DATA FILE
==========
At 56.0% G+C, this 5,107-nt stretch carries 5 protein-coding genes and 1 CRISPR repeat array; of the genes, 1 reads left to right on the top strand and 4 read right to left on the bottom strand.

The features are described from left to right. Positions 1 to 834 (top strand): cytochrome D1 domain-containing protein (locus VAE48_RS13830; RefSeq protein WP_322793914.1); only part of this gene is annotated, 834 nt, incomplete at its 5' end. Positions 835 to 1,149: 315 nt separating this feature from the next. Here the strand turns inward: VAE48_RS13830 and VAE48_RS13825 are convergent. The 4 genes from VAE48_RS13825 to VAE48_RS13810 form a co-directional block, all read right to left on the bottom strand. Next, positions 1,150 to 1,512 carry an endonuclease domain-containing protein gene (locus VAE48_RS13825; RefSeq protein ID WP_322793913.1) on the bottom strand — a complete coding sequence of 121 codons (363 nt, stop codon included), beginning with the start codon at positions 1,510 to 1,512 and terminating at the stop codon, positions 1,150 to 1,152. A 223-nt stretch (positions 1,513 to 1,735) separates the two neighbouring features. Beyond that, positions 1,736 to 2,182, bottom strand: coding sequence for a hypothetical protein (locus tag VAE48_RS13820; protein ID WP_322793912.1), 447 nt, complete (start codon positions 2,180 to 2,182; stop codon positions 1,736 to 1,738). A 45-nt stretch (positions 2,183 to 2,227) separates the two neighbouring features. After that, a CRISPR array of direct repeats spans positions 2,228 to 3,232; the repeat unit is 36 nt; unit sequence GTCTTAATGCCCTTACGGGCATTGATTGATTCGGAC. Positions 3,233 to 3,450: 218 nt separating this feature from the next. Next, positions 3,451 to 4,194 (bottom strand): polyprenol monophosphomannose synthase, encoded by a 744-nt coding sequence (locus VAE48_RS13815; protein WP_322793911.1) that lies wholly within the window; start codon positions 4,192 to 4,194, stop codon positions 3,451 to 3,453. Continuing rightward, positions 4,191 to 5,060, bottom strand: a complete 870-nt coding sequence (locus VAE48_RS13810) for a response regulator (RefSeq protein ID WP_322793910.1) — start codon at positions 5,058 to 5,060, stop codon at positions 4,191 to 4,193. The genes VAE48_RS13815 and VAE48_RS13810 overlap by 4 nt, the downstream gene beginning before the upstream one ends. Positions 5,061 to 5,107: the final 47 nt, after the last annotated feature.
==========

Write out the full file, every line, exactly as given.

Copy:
At 56.0% G+C, this 5,107-nt stretch carries 5 protein-coding genes and 1 CRISPR repeat array; of the genes, 1 reads left to right on the top strand and 4 read right to left on the bottom strand.

The features are described from left to right. Positions 1 to 834 (top strand): cytochrome D1 domain-containing protein (locus VAE48_RS13830; RefSeq protein WP_322793914.1); only part of this gene is annotated, 834 nt, incomplete at its 5' end. Positions 835 to 1,149: 315 nt separating this feature from the next. Here the strand turns inward: VAE48_RS13830 and VAE48_RS13825 are convergent. The 4 genes from VAE48_RS13825 to VAE48_RS13810 form a co-directional block, all read right to left on the bottom strand. Next, positions 1,150 to 1,512 carry an endonuclease domain-containing protein gene (locus VAE48_RS13825; RefSeq protein ID WP_322793913.1) on the bottom strand — a complete coding sequence of 121 codons (363 nt, stop codon included), beginning with the start codon at positions 1,510 to 1,512 and terminating at the stop codon, positions 1,150 to 1,152. A 223-nt stretch (positions 1,513 to 1,735) separates the two neighbouring features. Beyond that, positions 1,736 to 2,182, bottom strand: coding sequence for a hypothetical protein (locus tag VAE48_RS13820; protein ID WP_322793912.1), 447 nt, complete (start codon positions 2,180 to 2,182; stop codon positions 1,736 to 1,738). A 45-nt stretch (positions 2,183 to 2,227) separates the two neighbouring features. After that, a CRISPR array of direct repeats spans positions 2,228 to 3,232; the repeat unit is 36 nt; unit sequence GTCTTAATGCCCTTACGGGCATTGATTGATTCGGAC. Positions 3,233 to 3,450: 218 nt separating this feature from the next. Next, positions 3,451 to 4,194 (bottom strand): polyprenol monophosphomannose synthase, encoded by a 744-nt coding sequence (locus VAE48_RS13815; protein WP_322793911.1) that lies wholly within the window; start codon positions 4,192 to 4,194, stop codon positions 3,451 to 3,453. Continuing rightward, positions 4,191 to 5,060, bottom strand: a complete 870-nt coding sequence (locus VAE48_RS13810) for a response regulator (RefSeq protein ID WP_322793910.1) — start codon at positions 5,058 to 5,060, stop codon at positions 4,191 to 4,193. The genes VAE48_RS13815 and VAE48_RS13810 overlap by 4 nt, the downstream gene beginning before the upstream one ends. Positions 5,061 to 5,107: the final 47 nt, after the last annotated feature.